Jewish Honor Courts (Paperback)
Revenge, Retribution, and Reconciliation in Europe and Israel After the Holocaust
Wayne State University Press, 9780814338773, 392pp.
Publication Date: June 1, 2015
In the aftermath of World War II, virtually all European countries struggled with the dilemma of citizens who had collaborated with Nazi occupiers. Jewish communities in particular faced the difficult task of confronting collaborators among their own ranks--those who had served on Jewish councils, worked as ghetto police, or acted as informants. European Jews established their own tribunals--honor courts--for dealing with these crimes, while Israel held dozens of court cases against alleged collaborators under a law passed two years after its founding. In Jewish Honor Courts: Revenge, Retribution, and Reconciliation in Europe and Israel after the Holocaust, editors Laura Jockusch and Gabriel N. Finder bring together scholars of Jewish social, cultural, political, and legal history to examine this little-studied and fascinating postwar chapter of Jewish history.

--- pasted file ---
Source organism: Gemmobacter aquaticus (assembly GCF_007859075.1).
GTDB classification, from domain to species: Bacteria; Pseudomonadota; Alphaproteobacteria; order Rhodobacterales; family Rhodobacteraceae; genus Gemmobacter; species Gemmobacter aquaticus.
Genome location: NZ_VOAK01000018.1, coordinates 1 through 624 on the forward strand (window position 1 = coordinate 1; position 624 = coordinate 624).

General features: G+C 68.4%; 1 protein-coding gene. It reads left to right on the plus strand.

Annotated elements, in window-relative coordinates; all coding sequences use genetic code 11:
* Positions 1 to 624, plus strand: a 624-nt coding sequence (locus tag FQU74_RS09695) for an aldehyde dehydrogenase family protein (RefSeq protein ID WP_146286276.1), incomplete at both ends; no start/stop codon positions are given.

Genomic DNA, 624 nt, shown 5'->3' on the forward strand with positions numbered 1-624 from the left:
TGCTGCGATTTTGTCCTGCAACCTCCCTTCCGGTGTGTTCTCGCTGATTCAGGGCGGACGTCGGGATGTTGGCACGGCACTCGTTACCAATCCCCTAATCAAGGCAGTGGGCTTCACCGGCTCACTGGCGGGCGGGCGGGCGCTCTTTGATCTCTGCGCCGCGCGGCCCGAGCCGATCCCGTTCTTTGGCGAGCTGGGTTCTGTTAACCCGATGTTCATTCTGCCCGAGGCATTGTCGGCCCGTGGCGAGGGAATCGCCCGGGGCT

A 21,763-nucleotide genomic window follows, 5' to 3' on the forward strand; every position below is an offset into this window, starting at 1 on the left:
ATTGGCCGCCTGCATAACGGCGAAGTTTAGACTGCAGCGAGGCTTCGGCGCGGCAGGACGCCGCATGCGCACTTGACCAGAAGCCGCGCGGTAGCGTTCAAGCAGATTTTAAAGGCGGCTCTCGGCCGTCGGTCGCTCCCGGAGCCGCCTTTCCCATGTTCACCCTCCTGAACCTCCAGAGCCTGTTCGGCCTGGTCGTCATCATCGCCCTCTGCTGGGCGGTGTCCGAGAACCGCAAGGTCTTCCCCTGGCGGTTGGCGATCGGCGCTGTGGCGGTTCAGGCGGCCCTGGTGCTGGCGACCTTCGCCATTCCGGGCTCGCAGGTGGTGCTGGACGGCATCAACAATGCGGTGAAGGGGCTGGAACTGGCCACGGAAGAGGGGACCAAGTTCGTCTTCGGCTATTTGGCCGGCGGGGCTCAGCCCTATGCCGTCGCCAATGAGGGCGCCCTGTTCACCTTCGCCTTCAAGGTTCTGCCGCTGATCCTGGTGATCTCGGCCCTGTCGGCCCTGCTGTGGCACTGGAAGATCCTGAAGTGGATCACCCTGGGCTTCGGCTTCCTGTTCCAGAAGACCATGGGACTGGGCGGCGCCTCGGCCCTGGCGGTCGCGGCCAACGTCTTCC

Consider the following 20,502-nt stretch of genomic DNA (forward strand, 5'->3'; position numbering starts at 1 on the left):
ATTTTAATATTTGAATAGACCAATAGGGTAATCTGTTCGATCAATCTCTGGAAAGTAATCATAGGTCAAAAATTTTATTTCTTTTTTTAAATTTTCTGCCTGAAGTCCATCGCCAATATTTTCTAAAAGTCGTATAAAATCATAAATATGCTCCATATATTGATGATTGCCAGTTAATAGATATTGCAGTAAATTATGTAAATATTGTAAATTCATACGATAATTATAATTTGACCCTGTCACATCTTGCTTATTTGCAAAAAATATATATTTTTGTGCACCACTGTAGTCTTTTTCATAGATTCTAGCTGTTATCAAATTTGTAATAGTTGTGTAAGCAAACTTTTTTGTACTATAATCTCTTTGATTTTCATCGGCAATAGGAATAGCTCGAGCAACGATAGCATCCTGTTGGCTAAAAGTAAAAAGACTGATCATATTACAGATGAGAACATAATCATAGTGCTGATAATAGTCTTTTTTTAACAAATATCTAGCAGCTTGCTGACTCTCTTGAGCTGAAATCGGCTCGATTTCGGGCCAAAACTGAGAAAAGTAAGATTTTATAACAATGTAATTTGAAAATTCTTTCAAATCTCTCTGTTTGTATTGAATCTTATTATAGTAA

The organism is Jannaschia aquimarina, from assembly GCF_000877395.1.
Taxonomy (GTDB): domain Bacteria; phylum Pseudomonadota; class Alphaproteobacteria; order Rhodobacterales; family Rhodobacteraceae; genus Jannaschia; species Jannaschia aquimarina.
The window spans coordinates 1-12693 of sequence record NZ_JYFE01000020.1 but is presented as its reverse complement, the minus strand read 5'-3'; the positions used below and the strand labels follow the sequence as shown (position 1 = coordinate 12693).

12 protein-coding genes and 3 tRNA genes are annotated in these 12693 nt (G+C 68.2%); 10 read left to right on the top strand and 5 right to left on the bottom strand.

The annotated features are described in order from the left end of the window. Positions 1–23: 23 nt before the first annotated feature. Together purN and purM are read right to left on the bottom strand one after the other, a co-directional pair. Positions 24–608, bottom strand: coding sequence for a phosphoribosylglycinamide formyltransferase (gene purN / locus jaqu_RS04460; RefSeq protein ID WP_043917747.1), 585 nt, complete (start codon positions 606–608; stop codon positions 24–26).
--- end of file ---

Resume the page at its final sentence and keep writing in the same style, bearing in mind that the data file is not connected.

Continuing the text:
The volume begins by presenting the rationale for punishing wartime collaborators and purging them from Jewish society. Contributors go on to examine specific honor court cases in Allied-occupied Germany and Austria, Poland, the Netherlands, and France. One essay also considers the absence of an honor court in Belgium. Additional chapters detail the process by which collaborators were accused and brought to trial, the treatment of women in honor courts, and the unique political and social place of honor courts in the nascent state of Israel. Taken as a whole, the essays in Jewish Honor Courts illustrate the great caution and integrity brought to the agonizing task of identifying and punishing collaborators, a process that helped survivors to reclaim their agency, reassert their dignity, and work through their traumatic experiences.
For many years, the honor courts have been viewed as a taboo subject, leaving their hundreds of cases unstudied. Jewish Honor Courts uncovers this forgotten chapter of Jewish history and shows it to be an integral part of postwar Jewish rebuilding. Scholars of Jewish, European, and Israeli history as well as readers interested in issues of legal and social justice will be grateful for this detailed volume.